The fact that Clair still thinks no one will ever understand her even after all of that explanation is incredibly depressing. Though she does acknowledge that Will did get it, and is happy that someone was able to even if that person wasn't Battler. Stupid Battler.
Clair hopes Lion will "live as a human, without awakening as a witch", and that ze will have "a whole and single soul".
The "last rites" Will has to perform as the detective is basically seeing through every mystery Yasu presented, or "cutting the truth out from the fiction", as Will says. Appropriate for the mystery genre that the detective has to explain every mystery before the story can really end.
The "I" in the "Who am I?" question is still not entirely clear to me. The "promised reaper" in Will's answer seems to refer to the doom clock, but Beatrice or Yasu would be the witch, not the reaper, since the two are distinct.
And much like Kinzo, after Clair is able to receive her miracle of someone understanding her heart, she immediately passes away without regrets, because that's all she was really living for at this point.
Though Will instead attributes the miracle to be Clair meeting Lion and seeing the possibility Lion contains. Which is also true, I think; Yasu's definition of a miracle seems to be someone being able to understand her, but that's in "reality". Meeting Lion is only possible in the world of witches and fragments, so while it's possible from a meta standpoint, it's not something the Yasu on the game board can achieve. But it does have a similar effect of letting Yasu know it's possible for her to be happy in spite of everything, so I think Will's right in that it could serve as an alternate miracle.
"That kid died without folding up her game board."
"This tale of intertwined loves ends thanks to an absolute and certain willpower. ......Out of respect for that certain willpower, the Witch of Certainty made that kid a witch for just two days. [...] I won't be bestowing my favor, so no miracle will occur. ......However, even that ending is something that child wished for."
Y'know, in spite of Bern's assholery throughout the whole thing, she is the one who combed through the fragments to find Lion, so if you consider meeting Lion the thing that was able to give Yasu peace, then it's actually thanks to Bern that it even managed to happen.
I kind of feel like the "observer witches" Bern refers to in this bit are actually the players... In which case the "there are no witches who do not think" line and the surrounding comments are pretty hilarious, since it's basically Bern saying that you should be able to figure everything out with that and if you can't you're a moron.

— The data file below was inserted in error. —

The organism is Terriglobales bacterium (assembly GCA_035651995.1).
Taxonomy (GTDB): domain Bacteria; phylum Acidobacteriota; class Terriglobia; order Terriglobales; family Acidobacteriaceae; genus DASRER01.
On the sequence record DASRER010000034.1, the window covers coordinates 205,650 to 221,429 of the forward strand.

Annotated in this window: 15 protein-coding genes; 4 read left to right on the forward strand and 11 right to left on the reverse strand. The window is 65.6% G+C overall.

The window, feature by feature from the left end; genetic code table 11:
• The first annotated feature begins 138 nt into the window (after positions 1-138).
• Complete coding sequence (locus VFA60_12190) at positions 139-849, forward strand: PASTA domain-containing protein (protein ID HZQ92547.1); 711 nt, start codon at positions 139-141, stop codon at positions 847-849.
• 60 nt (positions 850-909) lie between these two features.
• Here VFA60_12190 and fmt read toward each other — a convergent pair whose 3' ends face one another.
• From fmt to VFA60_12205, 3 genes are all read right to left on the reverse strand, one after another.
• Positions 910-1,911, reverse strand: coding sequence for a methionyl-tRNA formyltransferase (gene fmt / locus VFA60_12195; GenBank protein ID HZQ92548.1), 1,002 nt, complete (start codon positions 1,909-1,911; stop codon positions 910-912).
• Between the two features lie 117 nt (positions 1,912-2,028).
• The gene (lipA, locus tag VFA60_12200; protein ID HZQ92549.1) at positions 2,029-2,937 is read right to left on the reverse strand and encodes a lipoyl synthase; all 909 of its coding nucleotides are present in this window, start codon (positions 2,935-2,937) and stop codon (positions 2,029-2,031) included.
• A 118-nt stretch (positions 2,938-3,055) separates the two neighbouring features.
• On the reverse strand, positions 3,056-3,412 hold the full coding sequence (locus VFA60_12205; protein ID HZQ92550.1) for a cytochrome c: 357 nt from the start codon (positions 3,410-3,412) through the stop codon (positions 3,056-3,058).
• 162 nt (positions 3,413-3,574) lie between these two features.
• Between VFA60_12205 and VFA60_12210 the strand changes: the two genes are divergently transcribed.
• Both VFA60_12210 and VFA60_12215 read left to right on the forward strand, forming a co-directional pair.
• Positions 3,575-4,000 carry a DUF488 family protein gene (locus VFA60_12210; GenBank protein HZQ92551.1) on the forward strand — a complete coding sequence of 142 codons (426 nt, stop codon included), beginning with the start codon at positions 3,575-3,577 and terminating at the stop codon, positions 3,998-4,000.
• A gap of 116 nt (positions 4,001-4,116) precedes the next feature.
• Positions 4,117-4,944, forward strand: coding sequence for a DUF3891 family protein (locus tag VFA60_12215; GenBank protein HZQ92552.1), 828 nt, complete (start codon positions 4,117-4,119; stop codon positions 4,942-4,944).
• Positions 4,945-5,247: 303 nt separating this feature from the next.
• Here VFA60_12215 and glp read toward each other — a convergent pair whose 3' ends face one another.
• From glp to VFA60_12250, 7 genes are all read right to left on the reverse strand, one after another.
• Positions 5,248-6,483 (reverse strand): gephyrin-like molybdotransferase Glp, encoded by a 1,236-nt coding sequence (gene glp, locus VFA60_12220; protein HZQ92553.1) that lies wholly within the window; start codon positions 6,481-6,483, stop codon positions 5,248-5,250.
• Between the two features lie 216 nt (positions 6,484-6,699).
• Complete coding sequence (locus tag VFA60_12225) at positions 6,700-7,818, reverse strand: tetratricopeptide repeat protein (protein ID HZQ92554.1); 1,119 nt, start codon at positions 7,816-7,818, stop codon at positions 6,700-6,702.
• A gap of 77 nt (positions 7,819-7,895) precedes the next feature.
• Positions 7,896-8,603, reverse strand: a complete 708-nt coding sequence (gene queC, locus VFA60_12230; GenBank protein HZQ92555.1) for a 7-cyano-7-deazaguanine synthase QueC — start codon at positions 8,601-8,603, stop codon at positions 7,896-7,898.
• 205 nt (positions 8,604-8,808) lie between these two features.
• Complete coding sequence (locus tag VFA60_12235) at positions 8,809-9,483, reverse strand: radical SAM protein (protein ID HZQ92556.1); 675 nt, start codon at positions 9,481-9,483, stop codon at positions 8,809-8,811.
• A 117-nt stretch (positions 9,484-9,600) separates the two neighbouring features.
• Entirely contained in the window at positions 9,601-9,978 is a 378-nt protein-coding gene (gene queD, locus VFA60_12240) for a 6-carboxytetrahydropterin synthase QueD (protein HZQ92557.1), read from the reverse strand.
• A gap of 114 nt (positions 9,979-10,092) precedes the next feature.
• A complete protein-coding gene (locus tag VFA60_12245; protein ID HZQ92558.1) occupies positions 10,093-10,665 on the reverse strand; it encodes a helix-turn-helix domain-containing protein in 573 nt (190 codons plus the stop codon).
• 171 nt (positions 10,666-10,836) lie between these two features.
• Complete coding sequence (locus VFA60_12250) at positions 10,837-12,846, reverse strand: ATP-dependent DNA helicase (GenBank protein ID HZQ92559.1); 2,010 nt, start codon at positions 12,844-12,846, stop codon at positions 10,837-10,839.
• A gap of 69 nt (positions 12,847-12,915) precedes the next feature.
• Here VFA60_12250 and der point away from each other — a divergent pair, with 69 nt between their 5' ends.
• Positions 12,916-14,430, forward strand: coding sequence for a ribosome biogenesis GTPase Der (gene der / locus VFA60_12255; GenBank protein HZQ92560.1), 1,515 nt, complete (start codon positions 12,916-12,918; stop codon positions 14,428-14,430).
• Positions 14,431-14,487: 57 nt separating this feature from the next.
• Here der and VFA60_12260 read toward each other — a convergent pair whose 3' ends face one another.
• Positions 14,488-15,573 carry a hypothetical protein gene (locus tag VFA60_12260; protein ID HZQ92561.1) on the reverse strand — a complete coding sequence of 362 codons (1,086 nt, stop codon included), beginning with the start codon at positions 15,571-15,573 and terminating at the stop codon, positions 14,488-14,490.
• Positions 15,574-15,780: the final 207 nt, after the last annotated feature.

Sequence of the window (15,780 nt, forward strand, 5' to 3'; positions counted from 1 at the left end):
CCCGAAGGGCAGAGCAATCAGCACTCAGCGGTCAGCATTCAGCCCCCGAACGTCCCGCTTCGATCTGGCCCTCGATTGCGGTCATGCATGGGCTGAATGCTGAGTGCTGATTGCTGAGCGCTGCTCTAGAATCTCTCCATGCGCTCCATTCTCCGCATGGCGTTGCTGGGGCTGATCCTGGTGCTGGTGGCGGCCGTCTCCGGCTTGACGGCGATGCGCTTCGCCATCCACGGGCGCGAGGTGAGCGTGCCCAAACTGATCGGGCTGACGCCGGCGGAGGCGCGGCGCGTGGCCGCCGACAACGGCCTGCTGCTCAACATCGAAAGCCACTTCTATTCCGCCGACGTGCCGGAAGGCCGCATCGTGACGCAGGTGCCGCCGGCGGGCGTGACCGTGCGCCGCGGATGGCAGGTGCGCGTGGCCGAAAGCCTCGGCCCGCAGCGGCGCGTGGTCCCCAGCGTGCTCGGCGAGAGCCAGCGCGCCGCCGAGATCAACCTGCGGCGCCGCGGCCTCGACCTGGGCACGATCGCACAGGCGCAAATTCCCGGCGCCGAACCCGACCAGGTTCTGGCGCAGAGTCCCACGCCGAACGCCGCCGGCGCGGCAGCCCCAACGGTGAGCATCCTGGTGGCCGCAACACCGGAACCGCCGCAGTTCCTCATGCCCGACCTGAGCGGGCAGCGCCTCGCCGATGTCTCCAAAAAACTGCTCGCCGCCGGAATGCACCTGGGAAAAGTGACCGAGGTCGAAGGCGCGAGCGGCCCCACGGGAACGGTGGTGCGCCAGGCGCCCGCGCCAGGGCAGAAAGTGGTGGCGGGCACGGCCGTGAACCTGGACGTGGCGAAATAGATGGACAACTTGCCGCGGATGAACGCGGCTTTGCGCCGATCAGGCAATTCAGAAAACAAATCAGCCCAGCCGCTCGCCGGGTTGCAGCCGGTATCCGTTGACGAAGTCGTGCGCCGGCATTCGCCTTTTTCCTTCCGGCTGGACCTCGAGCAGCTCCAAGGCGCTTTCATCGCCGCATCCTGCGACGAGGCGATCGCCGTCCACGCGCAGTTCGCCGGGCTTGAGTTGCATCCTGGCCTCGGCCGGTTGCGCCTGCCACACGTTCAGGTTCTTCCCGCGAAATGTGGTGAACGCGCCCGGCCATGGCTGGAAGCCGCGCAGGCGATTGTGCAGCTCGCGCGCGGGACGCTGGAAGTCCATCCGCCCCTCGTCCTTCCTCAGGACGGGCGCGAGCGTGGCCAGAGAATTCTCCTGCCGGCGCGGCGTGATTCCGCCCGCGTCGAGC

I'm assuming Lion "awakening as a witch" refers to Yasu solving the epitaph and resurrecting Beatrice. But it seems as though it should be theoretically possible for there to be a fragment where the cliff incident still happens and Yasu's self still fractures, but Beatrice is never revived. In which case the Rokkenjima Incident probably never happens and Yasu alternatively wallows around in her misery before killing herself or something. It would be kind of interesting to see one of those fragments.
And Lion knows Ange is from a fragment where the Rokkenjima Incident happened because Ange refers to the 1986 conference as the "final" conference.
I'm with Lion in wondering how Clair is even here, given the whole point of the scene with Will was to kill her... Most likely it's as Ange said and this is just a piece!Clair who was hijacked by the other witches.
It's interesting to see Lion and Ange's different perspectives on the "truth". When Lion says ze knows the truth of the tale, ze means ze understands the heart of it and the purpose behind it, and can thus dispel any illusions regardless of what events occurred in the game board. To Ange, on the other hand, knowing the truth means knowing the exact sequence of events that occurred and who was responsible for them; an understanding of the reasoning and meaning behind the events isn't actually necessary. Their truths are almost completely irrelevant to each other; Lion doesn't really care what the exact sequence of events was, and the only reason Ange would want to know about the events' purpose is because it would tell her who the culprit is. They're really not on the same wavelength at all here.
In spite of Ange insisting Oct 4th is basically the same in all game boards, this version really lines up the best with ep1. The big divergence happens when the siblings decide to work on the epitaph instead of continuing to squabble about the letter.
Another difference between this and ep1 is that a lot of the issues with Battler and Yasu are more out in the open. Battler remembers liking Shannon when he was younger, and that he probably said some stupid things to her, and George is upfront about his jealousy of Battler, which Shannon insists is unwarranted.
"In these six years, I've sorted out my feelings for Battler-sama, and cut myself off from them along with the memories of the past. Now, I exist only to love you."
Beatrice is rather distressingly emotionless as she's talking to the siblings after they discover the gold. Not sure if it's just because she'd resigned herself to dying, if she's upset the wrong people solved it, or because Beatrice herself is dead and someone else (Clair?) has taken over.
She also claims that she made the riddle. Why, Beato, why.
Someone solving the epitaph is the only path in the game board where Beatrice herself dies before the doom clock goes off, which I always found interesting. She keeps Kinzo's rule that whoever solves the epitaph becomes the new Beatrice, meaning she herself has to step down from the position. But that just leaves Yasu in kind of a weird limbo state where her primary personality is gone, so she really has nothing left to do with herself other than wait for death. It's honestly incredibly depressing, and Eva's insistence that Beatrice's behavior means she's hiding something from them is kind of cringe-worthy in that context.